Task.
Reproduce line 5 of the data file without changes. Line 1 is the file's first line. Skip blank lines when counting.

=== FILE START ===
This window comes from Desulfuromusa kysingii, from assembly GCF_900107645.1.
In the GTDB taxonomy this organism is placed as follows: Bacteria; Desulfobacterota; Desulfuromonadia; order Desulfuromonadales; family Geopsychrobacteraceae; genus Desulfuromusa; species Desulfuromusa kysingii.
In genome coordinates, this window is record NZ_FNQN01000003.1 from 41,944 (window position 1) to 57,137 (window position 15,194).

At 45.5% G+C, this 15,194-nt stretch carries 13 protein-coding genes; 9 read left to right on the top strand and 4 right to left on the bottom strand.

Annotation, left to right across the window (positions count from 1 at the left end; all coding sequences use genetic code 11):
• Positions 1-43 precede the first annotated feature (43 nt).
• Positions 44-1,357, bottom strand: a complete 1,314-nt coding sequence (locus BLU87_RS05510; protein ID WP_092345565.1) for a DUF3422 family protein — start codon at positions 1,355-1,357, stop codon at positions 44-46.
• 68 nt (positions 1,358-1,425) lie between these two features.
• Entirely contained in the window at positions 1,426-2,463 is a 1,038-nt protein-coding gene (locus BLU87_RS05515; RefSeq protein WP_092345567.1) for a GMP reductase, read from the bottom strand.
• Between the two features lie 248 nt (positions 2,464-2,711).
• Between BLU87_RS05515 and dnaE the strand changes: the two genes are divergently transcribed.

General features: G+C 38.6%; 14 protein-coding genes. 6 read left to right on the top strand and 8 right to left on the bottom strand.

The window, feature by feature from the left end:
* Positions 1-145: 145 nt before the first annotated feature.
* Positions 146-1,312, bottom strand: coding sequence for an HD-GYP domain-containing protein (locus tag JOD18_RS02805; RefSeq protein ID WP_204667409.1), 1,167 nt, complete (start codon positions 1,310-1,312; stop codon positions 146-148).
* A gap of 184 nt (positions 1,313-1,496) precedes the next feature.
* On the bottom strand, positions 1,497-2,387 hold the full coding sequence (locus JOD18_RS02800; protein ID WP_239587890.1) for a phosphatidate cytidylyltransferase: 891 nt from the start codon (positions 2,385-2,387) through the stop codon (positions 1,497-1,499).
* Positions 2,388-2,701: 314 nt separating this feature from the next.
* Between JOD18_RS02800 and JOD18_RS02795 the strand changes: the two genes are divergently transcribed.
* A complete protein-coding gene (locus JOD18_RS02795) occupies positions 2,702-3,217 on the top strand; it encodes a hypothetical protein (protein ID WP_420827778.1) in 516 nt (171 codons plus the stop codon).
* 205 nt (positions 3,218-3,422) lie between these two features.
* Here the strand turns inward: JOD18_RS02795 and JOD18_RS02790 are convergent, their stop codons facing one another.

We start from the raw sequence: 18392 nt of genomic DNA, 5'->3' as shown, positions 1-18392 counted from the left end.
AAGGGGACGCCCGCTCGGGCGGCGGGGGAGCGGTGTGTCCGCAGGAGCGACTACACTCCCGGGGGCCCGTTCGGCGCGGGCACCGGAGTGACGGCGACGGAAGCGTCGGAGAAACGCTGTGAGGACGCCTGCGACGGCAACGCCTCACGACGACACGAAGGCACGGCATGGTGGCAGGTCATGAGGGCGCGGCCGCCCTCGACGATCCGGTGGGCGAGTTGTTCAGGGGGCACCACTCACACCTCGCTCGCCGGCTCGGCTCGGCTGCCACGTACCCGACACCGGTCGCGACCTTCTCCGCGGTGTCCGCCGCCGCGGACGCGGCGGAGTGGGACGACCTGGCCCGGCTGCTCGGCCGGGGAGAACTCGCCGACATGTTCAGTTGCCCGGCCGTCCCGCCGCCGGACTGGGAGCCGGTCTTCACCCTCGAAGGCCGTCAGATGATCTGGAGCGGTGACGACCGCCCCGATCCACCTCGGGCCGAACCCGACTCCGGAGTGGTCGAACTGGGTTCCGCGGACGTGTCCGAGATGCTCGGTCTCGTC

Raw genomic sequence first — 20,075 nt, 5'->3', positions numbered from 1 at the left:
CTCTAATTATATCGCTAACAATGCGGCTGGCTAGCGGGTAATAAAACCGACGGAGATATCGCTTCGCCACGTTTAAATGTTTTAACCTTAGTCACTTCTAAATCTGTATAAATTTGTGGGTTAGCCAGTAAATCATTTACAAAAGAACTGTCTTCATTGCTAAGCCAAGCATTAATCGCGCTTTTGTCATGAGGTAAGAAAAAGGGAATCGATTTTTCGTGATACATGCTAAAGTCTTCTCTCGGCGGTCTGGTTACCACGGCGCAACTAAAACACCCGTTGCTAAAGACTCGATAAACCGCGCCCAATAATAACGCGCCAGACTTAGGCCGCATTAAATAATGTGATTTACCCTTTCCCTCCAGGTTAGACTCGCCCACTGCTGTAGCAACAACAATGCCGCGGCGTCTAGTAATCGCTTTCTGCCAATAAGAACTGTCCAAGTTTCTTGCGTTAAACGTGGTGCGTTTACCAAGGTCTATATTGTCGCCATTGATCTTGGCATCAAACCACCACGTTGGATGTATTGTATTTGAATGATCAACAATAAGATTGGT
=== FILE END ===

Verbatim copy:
Annotation, left to right across the window (positions count from 1 at the left end; all coding sequences use genetic code 11):